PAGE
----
Davison, D. M. (1992). Teaching mathematics to American Indian students: An ethnomathematics perspective. In B. Barton (Ed.),

Dawe, L. (1986). Teaching and learning mathematics in a multicultural classroom--Guidelines for teachers.

Dawe, L. (1989). Mathematics, education and society: Mathematics teaching and learning in village schools in the South Pacific.

Dyson, D. (1986). Multicultural approach. In R. K. Arora and C. G. Duncan (Eds.),

El-Said, I., and A. Parman (1976).

Escalante, J., and J. Dirmann (1990). The Jaime Escalante math program.

Ford Foundation (1982).

Frankenstein, M. (1983). Taking the numb out of numbers: Teaching radical math.

Frankenstein, M. (1989).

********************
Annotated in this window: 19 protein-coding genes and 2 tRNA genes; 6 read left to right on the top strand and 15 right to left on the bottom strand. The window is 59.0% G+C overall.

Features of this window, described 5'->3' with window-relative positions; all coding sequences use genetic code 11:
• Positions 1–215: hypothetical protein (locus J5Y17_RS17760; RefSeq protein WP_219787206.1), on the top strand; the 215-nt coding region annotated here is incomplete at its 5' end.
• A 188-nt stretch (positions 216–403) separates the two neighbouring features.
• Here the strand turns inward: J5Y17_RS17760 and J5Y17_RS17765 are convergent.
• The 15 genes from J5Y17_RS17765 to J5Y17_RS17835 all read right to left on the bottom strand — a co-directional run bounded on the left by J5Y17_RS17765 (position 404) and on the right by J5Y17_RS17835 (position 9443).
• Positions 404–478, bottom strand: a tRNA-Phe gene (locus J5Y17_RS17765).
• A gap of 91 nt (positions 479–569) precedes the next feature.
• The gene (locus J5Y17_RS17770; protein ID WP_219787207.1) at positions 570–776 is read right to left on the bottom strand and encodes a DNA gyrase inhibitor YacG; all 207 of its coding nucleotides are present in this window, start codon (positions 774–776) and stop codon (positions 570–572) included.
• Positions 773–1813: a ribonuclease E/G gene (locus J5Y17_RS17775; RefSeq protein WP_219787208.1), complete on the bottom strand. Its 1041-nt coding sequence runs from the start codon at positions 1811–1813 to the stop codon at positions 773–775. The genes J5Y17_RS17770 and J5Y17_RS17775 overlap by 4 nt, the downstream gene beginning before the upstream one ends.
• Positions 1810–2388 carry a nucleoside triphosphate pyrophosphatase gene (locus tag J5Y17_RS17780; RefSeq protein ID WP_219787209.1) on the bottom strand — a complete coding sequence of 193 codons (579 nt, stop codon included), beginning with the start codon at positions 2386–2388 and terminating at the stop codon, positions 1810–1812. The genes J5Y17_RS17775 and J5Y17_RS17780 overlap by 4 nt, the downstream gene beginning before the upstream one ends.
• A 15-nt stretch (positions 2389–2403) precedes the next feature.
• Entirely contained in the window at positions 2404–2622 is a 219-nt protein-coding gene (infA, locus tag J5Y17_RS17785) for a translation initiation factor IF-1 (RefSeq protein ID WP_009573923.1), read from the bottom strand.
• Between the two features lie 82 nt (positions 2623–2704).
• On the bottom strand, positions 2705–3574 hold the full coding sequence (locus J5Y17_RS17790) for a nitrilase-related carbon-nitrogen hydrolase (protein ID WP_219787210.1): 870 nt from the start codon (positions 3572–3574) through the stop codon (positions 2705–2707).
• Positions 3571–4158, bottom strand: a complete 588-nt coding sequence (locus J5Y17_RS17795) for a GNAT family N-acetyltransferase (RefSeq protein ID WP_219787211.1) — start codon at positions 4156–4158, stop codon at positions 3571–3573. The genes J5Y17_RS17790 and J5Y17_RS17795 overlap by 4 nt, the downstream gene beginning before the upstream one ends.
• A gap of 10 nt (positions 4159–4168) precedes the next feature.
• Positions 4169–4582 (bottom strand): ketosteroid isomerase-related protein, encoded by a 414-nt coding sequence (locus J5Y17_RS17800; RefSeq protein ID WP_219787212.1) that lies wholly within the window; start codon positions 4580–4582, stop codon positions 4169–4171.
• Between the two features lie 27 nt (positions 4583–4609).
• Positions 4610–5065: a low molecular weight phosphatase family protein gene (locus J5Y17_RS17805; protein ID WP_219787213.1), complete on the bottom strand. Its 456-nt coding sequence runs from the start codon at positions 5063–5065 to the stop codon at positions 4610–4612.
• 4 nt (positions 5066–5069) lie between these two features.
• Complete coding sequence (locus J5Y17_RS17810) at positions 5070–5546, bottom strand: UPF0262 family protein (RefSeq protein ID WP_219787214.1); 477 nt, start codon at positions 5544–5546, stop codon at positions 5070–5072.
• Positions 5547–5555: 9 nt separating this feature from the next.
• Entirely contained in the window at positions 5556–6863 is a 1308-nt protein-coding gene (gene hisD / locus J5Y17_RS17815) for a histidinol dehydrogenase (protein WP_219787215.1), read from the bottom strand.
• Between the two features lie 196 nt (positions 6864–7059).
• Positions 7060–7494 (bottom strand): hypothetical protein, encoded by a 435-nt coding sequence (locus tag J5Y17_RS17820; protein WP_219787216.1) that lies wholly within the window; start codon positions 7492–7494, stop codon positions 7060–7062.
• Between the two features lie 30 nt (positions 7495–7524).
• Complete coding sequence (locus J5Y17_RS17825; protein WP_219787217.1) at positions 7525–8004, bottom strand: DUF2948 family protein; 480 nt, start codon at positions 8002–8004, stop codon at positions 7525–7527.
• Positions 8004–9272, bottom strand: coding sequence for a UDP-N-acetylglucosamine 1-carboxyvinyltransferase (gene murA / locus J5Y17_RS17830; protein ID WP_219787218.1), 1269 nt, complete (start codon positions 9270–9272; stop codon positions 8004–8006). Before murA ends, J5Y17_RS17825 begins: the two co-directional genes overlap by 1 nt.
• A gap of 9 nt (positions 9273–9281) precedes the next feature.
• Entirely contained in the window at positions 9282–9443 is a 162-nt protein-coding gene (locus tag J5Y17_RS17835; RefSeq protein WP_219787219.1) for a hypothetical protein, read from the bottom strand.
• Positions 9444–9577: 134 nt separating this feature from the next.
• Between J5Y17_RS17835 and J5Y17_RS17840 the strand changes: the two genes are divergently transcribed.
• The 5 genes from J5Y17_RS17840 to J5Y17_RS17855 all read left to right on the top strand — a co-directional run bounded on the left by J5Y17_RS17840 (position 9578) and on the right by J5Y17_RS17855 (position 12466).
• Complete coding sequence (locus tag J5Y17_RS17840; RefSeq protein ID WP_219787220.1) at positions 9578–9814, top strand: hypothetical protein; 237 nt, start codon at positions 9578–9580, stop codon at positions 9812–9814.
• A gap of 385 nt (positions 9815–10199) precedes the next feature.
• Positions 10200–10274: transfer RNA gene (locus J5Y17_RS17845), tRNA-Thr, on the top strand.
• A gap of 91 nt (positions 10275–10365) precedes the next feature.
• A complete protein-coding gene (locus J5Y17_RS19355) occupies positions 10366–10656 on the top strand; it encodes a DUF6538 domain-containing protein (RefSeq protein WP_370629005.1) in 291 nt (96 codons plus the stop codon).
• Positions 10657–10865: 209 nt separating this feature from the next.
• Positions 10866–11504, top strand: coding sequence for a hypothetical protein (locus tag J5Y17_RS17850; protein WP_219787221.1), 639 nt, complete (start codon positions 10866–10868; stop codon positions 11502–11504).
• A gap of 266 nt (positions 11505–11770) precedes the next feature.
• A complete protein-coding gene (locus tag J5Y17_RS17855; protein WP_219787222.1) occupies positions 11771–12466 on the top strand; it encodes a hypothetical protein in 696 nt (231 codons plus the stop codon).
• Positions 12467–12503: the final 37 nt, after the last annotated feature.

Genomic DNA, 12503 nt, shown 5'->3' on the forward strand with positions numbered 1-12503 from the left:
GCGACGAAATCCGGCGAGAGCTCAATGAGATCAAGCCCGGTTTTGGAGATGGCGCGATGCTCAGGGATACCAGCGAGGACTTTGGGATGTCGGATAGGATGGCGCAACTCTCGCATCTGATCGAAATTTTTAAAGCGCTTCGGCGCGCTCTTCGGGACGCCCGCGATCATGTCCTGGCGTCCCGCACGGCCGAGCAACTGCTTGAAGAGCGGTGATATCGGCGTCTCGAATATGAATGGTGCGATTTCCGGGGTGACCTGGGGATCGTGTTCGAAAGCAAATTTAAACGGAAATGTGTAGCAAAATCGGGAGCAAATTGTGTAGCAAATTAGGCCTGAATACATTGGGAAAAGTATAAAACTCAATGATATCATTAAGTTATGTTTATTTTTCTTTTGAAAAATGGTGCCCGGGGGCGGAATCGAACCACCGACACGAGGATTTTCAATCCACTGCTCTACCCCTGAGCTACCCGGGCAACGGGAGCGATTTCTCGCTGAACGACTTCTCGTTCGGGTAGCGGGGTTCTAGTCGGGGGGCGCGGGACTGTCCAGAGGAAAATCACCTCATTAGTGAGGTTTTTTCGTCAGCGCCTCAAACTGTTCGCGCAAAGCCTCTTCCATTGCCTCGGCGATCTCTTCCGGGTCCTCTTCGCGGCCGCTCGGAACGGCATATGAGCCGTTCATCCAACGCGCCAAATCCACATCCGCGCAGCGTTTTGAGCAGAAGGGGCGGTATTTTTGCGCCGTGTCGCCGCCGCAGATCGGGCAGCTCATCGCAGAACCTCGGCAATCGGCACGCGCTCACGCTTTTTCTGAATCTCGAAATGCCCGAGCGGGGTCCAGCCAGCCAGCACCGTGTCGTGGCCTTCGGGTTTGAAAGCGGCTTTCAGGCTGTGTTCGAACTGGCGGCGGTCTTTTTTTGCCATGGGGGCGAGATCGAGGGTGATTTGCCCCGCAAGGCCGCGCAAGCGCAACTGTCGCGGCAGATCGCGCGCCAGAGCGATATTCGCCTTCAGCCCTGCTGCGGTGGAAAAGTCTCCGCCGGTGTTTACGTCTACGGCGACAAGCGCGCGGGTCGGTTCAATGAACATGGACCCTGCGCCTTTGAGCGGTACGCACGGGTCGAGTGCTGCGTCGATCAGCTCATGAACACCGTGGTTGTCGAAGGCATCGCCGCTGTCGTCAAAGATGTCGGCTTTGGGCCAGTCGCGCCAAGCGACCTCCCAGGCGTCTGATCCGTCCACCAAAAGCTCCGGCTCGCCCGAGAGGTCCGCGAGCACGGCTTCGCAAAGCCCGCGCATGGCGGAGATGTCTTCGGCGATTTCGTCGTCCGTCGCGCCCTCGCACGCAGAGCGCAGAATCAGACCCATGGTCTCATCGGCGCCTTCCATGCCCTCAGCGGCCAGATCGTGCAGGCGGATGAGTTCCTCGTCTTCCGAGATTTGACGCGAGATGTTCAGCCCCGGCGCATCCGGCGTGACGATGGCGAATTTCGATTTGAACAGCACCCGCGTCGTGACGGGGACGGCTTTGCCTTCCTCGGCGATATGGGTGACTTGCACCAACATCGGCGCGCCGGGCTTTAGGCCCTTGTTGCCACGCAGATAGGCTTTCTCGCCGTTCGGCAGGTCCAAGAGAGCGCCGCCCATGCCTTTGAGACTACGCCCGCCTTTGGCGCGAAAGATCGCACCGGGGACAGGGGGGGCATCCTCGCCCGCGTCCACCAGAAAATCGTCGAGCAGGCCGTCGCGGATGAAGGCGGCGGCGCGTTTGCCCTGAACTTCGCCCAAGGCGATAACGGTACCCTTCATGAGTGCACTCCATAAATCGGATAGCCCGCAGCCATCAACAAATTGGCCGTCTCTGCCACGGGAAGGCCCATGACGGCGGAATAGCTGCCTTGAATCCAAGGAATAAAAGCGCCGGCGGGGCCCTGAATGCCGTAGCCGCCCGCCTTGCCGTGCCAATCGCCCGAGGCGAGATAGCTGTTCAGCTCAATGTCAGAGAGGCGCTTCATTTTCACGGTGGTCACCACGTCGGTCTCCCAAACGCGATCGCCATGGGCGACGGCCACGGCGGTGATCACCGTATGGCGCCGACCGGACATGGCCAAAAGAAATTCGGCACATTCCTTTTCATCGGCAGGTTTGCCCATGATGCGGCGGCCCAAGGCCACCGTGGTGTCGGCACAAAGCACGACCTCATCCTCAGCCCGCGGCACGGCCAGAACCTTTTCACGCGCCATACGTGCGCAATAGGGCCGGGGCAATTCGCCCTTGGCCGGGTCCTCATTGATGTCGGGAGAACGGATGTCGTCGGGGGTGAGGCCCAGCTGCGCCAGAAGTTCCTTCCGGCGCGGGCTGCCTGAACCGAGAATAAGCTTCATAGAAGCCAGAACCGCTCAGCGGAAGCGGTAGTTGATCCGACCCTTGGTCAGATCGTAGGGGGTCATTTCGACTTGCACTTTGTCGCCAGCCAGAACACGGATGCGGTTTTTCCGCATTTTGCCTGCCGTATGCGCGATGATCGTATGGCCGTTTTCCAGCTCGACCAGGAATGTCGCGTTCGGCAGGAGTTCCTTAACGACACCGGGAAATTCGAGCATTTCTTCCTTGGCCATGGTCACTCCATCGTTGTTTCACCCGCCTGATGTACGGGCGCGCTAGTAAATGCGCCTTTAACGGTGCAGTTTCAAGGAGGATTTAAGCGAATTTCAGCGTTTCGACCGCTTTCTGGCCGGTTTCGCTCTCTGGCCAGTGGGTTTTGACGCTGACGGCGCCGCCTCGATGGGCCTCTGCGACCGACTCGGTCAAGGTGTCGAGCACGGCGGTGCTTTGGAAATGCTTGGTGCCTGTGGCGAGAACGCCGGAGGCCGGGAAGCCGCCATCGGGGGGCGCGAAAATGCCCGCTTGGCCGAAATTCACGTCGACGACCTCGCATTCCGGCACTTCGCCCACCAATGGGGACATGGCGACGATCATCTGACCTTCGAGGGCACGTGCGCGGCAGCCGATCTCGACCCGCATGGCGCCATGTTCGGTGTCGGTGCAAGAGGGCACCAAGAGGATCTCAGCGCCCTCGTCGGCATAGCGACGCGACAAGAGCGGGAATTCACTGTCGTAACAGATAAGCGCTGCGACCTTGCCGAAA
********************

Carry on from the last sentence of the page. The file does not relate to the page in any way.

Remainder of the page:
Frankenstein's mathematics textbook differs a great deal from traditional mathematics texts since it includes not only mathematical content but also approaches to learning mathematics, a social and political context for learning mathematics, and numerous historical insights. The style of the book provides strong support for the idea that mathematics is a human endeavor and mathematics can be a powerful tool for all people. The mathematical topics included integers, rational numbers, numerical operations, and variables. The author "situates the teaching of mathemaics within a rationale that links schooling to the wider considerations of citizenship and social responsability."

Frankenstein, M. (1990). Incorporating race, class, and gender issues into a critical mathematical literacy curriculum.

Frankenstein, M., and A. B. Powell (1989). Mathematics education and society: Empowering non-traditional students. In C. Keitel (Eds.),